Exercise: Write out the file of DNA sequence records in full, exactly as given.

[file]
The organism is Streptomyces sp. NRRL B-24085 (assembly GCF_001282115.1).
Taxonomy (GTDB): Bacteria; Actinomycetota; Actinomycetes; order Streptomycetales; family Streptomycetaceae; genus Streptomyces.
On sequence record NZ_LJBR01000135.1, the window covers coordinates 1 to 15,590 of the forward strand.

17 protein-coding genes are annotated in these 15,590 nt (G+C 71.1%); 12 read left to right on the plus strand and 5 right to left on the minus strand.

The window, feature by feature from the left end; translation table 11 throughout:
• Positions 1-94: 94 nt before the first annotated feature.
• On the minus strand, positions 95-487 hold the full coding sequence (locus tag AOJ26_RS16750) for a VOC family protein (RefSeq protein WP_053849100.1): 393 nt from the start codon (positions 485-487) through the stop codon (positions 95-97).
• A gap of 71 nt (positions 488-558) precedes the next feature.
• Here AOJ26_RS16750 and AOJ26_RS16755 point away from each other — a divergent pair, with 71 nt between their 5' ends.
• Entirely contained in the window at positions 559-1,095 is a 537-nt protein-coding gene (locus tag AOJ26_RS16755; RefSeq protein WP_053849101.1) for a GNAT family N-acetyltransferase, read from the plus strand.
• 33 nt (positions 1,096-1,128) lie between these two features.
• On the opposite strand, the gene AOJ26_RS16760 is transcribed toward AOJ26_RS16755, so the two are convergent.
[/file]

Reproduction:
The organism is Streptomyces sp. NRRL B-24085 (assembly GCF_001282115.1).
Taxonomy (GTDB): Bacteria; Actinomycetota; Actinomycetes; order Streptomycetales; family Streptomycetaceae; genus Streptomyces.
On sequence record NZ_LJBR01000135.1, the window covers coordinates 1 to 15,590 of the forward strand.

17 protein-coding genes are annotated in these 15,590 nt (G+C 71.1%); 12 read left to right on the plus strand and 5 right to left on the minus strand.

The window, feature by feature from the left end; translation table 11 throughout:
• Positions 1-94: 94 nt before the first annotated feature.
• On the minus strand, positions 95-487 hold the full coding sequence (locus tag AOJ26_RS16750) for a VOC family protein (RefSeq protein WP_053849100.1): 393 nt from the start codon (positions 485-487) through the stop codon (positions 95-97).
• A gap of 71 nt (positions 488-558) precedes the next feature.
• Here AOJ26_RS16750 and AOJ26_RS16755 point away from each other — a divergent pair, with 71 nt between their 5' ends.
• Entirely contained in the window at positions 559-1,095 is a 537-nt protein-coding gene (locus tag AOJ26_RS16755; RefSeq protein WP_053849101.1) for a GNAT family N-acetyltransferase, read from the plus strand.
• 33 nt (positions 1,096-1,128) lie between these two features.
• On the opposite strand, the gene AOJ26_RS16760 is transcribed toward AOJ26_RS16755, so the two are convergent.